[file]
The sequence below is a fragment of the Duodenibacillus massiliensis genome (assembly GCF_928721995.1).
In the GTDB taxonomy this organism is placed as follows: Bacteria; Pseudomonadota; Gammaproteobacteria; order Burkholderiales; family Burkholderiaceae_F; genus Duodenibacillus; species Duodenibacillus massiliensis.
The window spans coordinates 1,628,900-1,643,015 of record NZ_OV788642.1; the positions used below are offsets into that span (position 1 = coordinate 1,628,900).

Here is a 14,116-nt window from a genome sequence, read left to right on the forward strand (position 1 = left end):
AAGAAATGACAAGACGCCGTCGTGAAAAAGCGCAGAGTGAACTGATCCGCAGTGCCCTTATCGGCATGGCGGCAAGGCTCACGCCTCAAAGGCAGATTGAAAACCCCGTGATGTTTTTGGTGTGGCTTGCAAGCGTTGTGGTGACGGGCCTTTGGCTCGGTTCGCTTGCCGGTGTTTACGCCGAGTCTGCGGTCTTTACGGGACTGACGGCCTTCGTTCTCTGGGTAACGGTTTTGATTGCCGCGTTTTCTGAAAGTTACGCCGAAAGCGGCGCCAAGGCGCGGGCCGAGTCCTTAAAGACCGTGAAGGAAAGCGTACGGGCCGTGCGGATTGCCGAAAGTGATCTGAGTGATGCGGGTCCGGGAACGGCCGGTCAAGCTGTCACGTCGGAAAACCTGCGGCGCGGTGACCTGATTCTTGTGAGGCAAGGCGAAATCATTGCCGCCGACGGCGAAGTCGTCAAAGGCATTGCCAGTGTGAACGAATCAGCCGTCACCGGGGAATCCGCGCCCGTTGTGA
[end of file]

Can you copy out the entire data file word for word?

The sequence below is a fragment of the Duodenibacillus massiliensis genome (assembly GCF_928721995.1).
In the GTDB taxonomy this organism is placed as follows: Bacteria; Pseudomonadota; Gammaproteobacteria; order Burkholderiales; family Burkholderiaceae_F; genus Duodenibacillus; species Duodenibacillus massiliensis.
The window spans coordinates 1,628,900-1,643,015 of record NZ_OV788642.1; the positions used below are offsets into that span (position 1 = coordinate 1,628,900).

Here is a 14,116-nt window from a genome sequence, read left to right on the forward strand (position 1 = left end):
AAGAAATGACAAGACGCCGTCGTGAAAAAGCGCAGAGTGAACTGATCCGCAGTGCCCTTATCGGCATGGCGGCAAGGCTCACGCCTCAAAGGCAGATTGAAAACCCCGTGATGTTTTTGGTGTGGCTTGCAAGCGTTGTGGTGACGGGCCTTTGGCTCGGTTCGCTTGCCGGTGTTTACGCCGAGTCTGCGGTCTTTACGGGACTGACGGCCTTCGTTCTCTGGGTAACGGTTTTGATTGCCGCGTTTTCTGAAAGTTACGCCGAAAGCGGCGCCAAGGCGCGGGCCGAGTCCTTAAAGACCGTGAAGGAAAGCGTACGGGCCGTGCGGATTGCCGAAAGTGATCTGAGTGATGCGGGTCCGGGAACGGCCGGTCAAGCTGTCACGTCGGAAAACCTGCGGCGCGGTGACCTGATTCTTGTGAGGCAAGGCGAAATCATTGCCGCCGACGGCGAAGTCGTCAAAGGCATTGCCAGTGTGAACGAATCAGCCGTCACCGGGGAATCCGCGCCCGTTGTGA